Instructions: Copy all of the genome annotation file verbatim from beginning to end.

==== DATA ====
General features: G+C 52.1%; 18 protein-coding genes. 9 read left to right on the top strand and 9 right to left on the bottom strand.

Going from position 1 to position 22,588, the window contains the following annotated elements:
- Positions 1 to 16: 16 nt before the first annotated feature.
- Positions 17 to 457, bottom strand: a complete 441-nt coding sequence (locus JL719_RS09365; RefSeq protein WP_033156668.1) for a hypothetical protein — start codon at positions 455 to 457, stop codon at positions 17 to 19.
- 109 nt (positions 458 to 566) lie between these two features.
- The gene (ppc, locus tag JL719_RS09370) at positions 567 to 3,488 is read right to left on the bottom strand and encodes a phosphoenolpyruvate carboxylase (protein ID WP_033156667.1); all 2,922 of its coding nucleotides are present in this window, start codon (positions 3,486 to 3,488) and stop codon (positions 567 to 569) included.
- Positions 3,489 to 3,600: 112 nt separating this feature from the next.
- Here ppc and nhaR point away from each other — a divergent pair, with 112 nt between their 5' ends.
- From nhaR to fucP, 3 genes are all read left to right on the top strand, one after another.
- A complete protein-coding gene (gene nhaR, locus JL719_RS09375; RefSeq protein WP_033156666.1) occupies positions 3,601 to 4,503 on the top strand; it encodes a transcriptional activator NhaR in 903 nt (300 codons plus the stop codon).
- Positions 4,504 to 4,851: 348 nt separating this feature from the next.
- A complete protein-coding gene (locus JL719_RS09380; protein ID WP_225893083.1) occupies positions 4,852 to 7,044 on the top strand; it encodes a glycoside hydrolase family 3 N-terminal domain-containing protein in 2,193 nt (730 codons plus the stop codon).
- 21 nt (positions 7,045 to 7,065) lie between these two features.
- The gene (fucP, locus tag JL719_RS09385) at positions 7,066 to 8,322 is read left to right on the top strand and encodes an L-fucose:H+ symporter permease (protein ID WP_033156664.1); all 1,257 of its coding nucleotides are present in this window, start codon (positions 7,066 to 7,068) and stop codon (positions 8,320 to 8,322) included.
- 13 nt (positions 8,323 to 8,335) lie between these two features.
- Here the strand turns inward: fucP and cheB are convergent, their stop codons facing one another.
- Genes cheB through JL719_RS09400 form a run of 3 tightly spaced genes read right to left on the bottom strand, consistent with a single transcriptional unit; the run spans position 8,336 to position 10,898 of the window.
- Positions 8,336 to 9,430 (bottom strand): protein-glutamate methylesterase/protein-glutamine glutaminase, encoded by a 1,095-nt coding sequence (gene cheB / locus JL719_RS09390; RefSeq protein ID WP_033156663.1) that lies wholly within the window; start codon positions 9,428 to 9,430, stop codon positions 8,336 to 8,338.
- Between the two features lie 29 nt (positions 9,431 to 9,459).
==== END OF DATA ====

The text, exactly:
General features: G+C 52.1%; 18 protein-coding genes. 9 read left to right on the top strand and 9 right to left on the bottom strand.

Going from position 1 to position 22,588, the window contains the following annotated elements:
- Positions 1 to 16: 16 nt before the first annotated feature.
- Positions 17 to 457, bottom strand: a complete 441-nt coding sequence (locus JL719_RS09365; RefSeq protein WP_033156668.1) for a hypothetical protein — start codon at positions 455 to 457, stop codon at positions 17 to 19.
- 109 nt (positions 458 to 566) lie between these two features.
- The gene (ppc, locus tag JL719_RS09370) at positions 567 to 3,488 is read right to left on the bottom strand and encodes a phosphoenolpyruvate carboxylase (protein ID WP_033156667.1); all 2,922 of its coding nucleotides are present in this window, start codon (positions 3,486 to 3,488) and stop codon (positions 567 to 569) included.
- Positions 3,489 to 3,600: 112 nt separating this feature from the next.
- Here ppc and nhaR point away from each other — a divergent pair, with 112 nt between their 5' ends.
- From nhaR to fucP, 3 genes are all read left to right on the top strand, one after another.
- A complete protein-coding gene (gene nhaR, locus JL719_RS09375; RefSeq protein WP_033156666.1) occupies positions 3,601 to 4,503 on the top strand; it encodes a transcriptional activator NhaR in 903 nt (300 codons plus the stop codon).
- Positions 4,504 to 4,851: 348 nt separating this feature from the next.
- A complete protein-coding gene (locus JL719_RS09380; protein ID WP_225893083.1) occupies positions 4,852 to 7,044 on the top strand; it encodes a glycoside hydrolase family 3 N-terminal domain-containing protein in 2,193 nt (730 codons plus the stop codon).
- 21 nt (positions 7,045 to 7,065) lie between these two features.
- The gene (fucP, locus tag JL719_RS09385) at positions 7,066 to 8,322 is read left to right on the top strand and encodes an L-fucose:H+ symporter permease (protein ID WP_033156664.1); all 1,257 of its coding nucleotides are present in this window, start codon (positions 7,066 to 7,068) and stop codon (positions 8,320 to 8,322) included.
- 13 nt (positions 8,323 to 8,335) lie between these two features.
- Here the strand turns inward: fucP and cheB are convergent, their stop codons facing one another.
- Genes cheB through JL719_RS09400 form a run of 3 tightly spaced genes read right to left on the bottom strand, consistent with a single transcriptional unit; the run spans position 8,336 to position 10,898 of the window.
- Positions 8,336 to 9,430 (bottom strand): protein-glutamate methylesterase/protein-glutamine glutaminase, encoded by a 1,095-nt coding sequence (gene cheB / locus JL719_RS09390; RefSeq protein ID WP_033156663.1) that lies wholly within the window; start codon positions 9,428 to 9,430, stop codon positions 8,336 to 8,338.
- Between the two features lie 29 nt (positions 9,431 to 9,459).